Have you delighted a customer lately?

Julie_webI’m sure you’ve heard of the term “delighting a customer”, where organisations make a great impression on a customer by going just the little bit further than expected. Well, I’m very glad to say ITCRA had one of these moments recently.

As an industry association one of the key benefits we provide to the employment sector is information – not always at our fingertips but, like the octopus with a brain on every tentacle, we have a bank of ‘knowledge’, resources and contacts.

And, I have to say, the questions often come from unexpected quarters which makes for interesting conversations around the meeting table when we report on the latest requests to the Research Committee.

Here’s what happened recently. I received a call from a global technology corporation with an office in remote regional Australia who was looking for information about rates for ICT contractors in their area. They were not having any luck sourcing the information they needed, as much of data was related to capital cities.

However, Google soon lead them to ITCRA. They found the ITCRA Trends Report cited on several IT trade news and blog sites but no mention of their particular setting.

So they picked up the phone and were discussing their challenge with me and asked if we might have any remuneration data on the roles they were looking to recruit in their region. Not a problem was my confident answer – as I knew there would be someone in our “knowledge” bank who could find the answer.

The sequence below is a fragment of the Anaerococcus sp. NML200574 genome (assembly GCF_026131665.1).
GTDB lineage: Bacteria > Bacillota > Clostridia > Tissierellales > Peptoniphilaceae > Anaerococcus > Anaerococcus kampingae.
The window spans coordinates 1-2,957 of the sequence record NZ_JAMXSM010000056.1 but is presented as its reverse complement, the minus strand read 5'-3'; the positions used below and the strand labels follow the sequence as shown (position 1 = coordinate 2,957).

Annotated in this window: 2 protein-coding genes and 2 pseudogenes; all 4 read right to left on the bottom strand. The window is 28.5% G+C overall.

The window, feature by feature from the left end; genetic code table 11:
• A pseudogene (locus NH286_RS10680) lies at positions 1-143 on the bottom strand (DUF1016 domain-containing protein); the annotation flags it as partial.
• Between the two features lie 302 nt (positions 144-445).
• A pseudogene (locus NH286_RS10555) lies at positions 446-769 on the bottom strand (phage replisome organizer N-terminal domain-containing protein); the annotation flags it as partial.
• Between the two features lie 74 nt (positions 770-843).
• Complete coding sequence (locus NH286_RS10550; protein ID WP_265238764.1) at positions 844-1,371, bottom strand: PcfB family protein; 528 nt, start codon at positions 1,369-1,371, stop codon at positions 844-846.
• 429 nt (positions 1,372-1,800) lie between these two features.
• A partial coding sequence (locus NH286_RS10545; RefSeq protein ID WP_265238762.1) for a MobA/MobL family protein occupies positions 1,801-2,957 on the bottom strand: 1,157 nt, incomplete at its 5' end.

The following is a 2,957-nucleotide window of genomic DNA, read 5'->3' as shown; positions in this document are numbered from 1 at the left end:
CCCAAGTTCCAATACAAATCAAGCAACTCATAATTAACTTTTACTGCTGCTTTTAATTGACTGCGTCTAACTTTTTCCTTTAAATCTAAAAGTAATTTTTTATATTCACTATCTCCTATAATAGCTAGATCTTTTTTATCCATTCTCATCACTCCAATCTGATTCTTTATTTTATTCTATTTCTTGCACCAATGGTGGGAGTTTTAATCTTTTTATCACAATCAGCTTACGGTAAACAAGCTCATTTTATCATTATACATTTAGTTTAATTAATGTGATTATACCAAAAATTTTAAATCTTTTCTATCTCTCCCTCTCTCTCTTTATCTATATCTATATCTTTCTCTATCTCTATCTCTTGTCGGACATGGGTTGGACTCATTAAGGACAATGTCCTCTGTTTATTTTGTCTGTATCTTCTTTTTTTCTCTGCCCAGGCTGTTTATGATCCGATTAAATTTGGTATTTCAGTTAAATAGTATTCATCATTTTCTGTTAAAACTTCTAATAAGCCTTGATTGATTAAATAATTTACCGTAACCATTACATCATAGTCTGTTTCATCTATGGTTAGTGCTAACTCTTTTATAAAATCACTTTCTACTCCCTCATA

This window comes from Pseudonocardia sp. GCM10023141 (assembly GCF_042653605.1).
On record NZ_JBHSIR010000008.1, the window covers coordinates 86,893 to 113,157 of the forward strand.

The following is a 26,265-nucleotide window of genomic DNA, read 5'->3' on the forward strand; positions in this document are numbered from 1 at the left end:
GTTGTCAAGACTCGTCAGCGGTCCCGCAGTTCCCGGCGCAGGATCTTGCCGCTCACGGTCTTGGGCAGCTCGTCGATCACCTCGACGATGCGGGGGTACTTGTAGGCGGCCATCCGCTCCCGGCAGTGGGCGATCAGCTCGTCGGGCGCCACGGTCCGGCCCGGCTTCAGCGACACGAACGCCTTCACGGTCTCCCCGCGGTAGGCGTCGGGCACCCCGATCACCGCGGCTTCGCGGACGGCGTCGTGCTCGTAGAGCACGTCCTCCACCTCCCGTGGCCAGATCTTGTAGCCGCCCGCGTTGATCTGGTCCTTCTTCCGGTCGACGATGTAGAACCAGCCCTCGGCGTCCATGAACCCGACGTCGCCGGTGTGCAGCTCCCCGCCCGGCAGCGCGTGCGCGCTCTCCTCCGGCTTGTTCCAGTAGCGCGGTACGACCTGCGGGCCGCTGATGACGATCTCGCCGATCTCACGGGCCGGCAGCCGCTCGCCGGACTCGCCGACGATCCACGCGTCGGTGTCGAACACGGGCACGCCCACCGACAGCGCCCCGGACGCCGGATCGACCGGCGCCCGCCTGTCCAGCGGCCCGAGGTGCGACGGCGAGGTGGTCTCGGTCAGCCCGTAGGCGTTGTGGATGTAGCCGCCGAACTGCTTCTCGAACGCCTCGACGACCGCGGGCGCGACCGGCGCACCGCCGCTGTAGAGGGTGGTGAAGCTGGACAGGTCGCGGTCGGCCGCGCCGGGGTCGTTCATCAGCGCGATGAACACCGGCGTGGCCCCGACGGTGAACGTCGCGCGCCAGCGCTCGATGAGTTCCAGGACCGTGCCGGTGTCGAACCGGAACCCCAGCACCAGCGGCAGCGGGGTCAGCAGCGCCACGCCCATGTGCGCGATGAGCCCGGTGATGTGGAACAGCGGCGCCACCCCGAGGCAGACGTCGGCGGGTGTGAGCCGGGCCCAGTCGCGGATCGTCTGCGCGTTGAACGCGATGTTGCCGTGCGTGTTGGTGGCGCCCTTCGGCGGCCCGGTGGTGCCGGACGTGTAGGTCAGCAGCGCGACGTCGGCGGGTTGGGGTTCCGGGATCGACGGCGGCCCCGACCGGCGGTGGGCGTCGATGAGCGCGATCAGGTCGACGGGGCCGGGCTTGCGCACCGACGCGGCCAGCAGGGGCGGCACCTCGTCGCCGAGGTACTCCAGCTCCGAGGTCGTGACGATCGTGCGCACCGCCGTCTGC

Within minutes I was in touch with our research experts at BurningGlass and gave them a quick brief. Soon after, BurningGlass were mining their data and comparing various roles and rates. Within 40 minutes of taking the initial call I had a market summary and rate estimates from BurningGlass and was sharing it with the global company, along with the latest Trends Report that didn’t cover the specific region in question but did profile Members who participate in our “market knowledge” program – SkillsMatch.

The response was, “Thanks for the email. Wow! This data is impressive – and in such a short turnaround. There are some differences in what I am seeing in the market here but it gives me a validated starting point – accepting it is based on a sample from your source”

This caller was expecting to wait days before receiving a response, not minutes. I think saying he was “delighted” is an understatement.

Did I make a sale with this? No.

Did I get a new Member? No.

Did I do my job? Yes because: